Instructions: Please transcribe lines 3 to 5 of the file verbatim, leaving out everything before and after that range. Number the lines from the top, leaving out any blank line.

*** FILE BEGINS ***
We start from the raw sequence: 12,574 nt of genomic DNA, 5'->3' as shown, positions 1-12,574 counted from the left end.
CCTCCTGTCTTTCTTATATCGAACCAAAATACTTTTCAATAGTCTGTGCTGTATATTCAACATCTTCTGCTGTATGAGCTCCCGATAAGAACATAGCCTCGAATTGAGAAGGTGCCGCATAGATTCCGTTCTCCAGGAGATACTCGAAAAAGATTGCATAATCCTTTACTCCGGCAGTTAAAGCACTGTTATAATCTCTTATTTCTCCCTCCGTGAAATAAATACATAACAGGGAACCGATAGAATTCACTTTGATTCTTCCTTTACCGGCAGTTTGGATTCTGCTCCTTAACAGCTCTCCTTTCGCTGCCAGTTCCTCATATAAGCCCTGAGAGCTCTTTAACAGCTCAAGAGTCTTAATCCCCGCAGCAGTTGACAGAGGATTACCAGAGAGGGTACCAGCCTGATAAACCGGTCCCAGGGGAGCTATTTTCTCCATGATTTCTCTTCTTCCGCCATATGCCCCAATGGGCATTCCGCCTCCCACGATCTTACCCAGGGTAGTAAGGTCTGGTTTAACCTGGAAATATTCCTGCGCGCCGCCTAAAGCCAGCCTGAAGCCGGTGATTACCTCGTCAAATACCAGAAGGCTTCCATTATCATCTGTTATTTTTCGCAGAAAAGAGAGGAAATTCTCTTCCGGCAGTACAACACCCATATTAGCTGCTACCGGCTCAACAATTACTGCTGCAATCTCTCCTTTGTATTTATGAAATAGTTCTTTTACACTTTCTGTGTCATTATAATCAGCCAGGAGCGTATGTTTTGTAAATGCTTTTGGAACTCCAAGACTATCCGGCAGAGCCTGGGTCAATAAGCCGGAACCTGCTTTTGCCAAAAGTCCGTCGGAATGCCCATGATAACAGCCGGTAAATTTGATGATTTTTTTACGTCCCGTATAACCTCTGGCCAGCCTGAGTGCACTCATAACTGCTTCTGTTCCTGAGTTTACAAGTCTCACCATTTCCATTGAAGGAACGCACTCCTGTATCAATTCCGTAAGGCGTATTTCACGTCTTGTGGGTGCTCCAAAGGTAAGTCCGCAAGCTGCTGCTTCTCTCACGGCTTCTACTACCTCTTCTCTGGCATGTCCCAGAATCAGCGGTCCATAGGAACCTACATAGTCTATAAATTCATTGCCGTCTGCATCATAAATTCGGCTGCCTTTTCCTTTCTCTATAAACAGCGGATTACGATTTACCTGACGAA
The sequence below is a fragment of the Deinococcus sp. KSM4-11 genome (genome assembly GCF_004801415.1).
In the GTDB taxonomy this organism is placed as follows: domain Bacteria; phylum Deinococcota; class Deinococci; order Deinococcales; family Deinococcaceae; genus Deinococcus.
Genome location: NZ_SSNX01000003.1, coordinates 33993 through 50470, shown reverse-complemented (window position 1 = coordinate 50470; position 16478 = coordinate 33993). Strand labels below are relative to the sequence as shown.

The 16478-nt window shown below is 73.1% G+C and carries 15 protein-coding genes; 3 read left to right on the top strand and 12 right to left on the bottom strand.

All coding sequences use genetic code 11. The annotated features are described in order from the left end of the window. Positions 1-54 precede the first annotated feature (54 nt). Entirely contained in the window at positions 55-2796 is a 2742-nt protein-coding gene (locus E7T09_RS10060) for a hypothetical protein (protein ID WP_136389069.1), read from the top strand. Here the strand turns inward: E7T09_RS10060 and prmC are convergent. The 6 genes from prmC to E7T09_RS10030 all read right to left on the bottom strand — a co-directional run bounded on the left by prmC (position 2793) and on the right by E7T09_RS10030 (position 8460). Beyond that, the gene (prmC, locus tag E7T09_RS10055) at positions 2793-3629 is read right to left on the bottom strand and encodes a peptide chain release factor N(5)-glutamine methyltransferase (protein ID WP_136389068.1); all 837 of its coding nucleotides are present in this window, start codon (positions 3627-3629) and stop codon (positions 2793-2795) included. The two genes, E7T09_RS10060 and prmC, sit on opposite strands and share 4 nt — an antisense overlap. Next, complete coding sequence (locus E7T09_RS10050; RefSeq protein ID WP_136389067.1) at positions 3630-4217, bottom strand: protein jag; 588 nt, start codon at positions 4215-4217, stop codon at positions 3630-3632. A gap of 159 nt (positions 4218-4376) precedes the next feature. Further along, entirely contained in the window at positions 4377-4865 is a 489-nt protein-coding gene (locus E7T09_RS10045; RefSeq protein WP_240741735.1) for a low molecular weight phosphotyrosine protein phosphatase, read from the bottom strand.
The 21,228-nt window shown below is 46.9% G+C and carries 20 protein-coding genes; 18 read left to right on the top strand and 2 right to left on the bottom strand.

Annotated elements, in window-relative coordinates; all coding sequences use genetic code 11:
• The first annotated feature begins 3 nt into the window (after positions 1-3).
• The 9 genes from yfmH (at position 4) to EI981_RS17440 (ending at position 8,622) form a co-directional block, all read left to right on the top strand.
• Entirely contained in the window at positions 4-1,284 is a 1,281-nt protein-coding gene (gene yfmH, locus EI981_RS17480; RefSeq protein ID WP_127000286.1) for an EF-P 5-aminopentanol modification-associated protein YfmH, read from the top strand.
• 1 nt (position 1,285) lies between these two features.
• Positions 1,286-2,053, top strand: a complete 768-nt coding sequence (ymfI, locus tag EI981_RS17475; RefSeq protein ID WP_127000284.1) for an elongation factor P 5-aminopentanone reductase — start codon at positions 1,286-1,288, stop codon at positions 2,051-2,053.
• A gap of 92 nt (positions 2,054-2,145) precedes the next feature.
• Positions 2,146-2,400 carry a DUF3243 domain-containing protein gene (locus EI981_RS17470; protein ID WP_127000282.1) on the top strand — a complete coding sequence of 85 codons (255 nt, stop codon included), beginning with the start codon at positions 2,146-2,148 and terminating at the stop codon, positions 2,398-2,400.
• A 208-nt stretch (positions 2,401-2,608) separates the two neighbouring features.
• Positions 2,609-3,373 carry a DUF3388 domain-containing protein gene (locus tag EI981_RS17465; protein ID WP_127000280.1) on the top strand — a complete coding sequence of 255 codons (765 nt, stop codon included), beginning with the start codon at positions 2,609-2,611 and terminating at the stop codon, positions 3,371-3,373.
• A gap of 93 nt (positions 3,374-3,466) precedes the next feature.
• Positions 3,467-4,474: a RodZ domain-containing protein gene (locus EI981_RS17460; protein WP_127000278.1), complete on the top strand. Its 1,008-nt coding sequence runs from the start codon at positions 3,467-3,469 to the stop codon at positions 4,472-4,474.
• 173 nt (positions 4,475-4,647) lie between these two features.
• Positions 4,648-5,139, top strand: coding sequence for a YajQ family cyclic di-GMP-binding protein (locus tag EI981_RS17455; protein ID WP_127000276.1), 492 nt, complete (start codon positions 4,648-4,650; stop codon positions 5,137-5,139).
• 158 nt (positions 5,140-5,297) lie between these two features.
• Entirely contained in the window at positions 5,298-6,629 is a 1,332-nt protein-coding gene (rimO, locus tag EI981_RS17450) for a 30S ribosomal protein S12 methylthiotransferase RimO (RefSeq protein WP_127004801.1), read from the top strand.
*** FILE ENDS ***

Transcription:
The sequence below is a fragment of the Deinococcus sp. KSM4-11 genome (genome assembly GCF_004801415.1).
In the GTDB taxonomy this organism is placed as follows: domain Bacteria; phylum Deinococcota; class Deinococci; order Deinococcales; family Deinococcaceae; genus Deinococcus.
Genome location: NZ_SSNX01000003.1, coordinates 33993 through 50470, shown reverse-complemented (window position 1 = coordinate 50470; position 16478 = coordinate 33993). Strand labels below are relative to the sequence as shown.